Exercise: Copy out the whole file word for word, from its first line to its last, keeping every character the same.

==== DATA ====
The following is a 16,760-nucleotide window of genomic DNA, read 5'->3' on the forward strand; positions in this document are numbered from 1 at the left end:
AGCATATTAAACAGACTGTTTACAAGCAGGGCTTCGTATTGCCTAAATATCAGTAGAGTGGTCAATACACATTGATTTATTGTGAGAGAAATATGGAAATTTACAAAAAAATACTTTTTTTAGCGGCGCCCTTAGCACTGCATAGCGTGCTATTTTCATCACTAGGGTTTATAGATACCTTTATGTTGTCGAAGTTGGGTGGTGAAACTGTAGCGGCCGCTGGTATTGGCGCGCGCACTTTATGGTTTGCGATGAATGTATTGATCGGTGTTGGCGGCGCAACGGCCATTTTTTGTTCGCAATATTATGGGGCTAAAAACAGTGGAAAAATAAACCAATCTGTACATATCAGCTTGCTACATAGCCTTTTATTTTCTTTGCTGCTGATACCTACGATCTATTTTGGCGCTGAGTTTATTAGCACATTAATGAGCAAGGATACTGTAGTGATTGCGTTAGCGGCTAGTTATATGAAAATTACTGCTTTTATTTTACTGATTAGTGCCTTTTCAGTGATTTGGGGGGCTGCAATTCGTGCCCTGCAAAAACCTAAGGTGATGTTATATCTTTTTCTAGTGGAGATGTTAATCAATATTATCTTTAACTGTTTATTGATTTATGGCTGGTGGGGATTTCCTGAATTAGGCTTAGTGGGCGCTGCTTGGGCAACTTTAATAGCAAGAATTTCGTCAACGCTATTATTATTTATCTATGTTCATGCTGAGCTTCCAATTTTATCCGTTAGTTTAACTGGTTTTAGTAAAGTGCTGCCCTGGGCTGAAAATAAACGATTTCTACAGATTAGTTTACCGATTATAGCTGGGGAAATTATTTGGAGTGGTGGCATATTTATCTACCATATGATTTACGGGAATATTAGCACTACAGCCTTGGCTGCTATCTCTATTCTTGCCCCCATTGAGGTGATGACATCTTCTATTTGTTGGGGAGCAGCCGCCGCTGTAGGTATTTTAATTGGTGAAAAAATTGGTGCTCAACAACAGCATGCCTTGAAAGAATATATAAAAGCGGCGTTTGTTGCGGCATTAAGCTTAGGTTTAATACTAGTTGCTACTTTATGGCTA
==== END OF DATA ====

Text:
The following is a 16,760-nucleotide window of genomic DNA, read 5'->3' on the forward strand; positions in this document are numbered from 1 at the left end:
AGCATATTAAACAGACTGTTTACAAGCAGGGCTTCGTATTGCCTAAATATCAGTAGAGTGGTCAATACACATTGATTTATTGTGAGAGAAATATGGAAATTTACAAAAAAATACTTTTTTTAGCGGCGCCCTTAGCACTGCATAGCGTGCTATTTTCATCACTAGGGTTTATAGATACCTTTATGTTGTCGAAGTTGGGTGGTGAAACTGTAGCGGCCGCTGGTATTGGCGCGCGCACTTTATGGTTTGCGATGAATGTATTGATCGGTGTTGGCGGCGCAACGGCCATTTTTTGTTCGCAATATTATGGGGCTAAAAACAGTGGAAAAATAAACCAATCTGTACATATCAGCTTGCTACATAGCCTTTTATTTTCTTTGCTGCTGATACCTACGATCTATTTTGGCGCTGAGTTTATTAGCACATTAATGAGCAAGGATACTGTAGTGATTGCGTTAGCGGCTAGTTATATGAAAATTACTGCTTTTATTTTACTGATTAGTGCCTTTTCAGTGATTTGGGGGGCTGCAATTCGTGCCCTGCAAAAACCTAAGGTGATGTTATATCTTTTTCTAGTGGAGATGTTAATCAATATTATCTTTAACTGTTTATTGATTTATGGCTGGTGGGGATTTCCTGAATTAGGCTTAGTGGGCGCTGCTTGGGCAACTTTAATAGCAAGAATTTCGTCAACGCTATTATTATTTATCTATGTTCATGCTGAGCTTCCAATTTTATCCGTTAGTTTAACTGGTTTTAGTAAAGTGCTGCCCTGGGCTGAAAATAAACGATTTCTACAGATTAGTTTACCGATTATAGCTGGGGAAATTATTTGGAGTGGTGGCATATTTATCTACCATATGATTTACGGGAATATTAGCACTACAGCCTTGGCTGCTATCTCTATTCTTGCCCCCATTGAGGTGATGACATCTTCTATTTGTTGGGGAGCAGCCGCCGCTGTAGGTATTTTAATTGGTGAAAAAATTGGTGCTCAACAACAGCATGCCTTGAAAGAATATATAAAAGCGGCGTTTGTTGCGGCATTAAGCTTAGGTTTAATACTAGTTGCTACTTTATGGCTA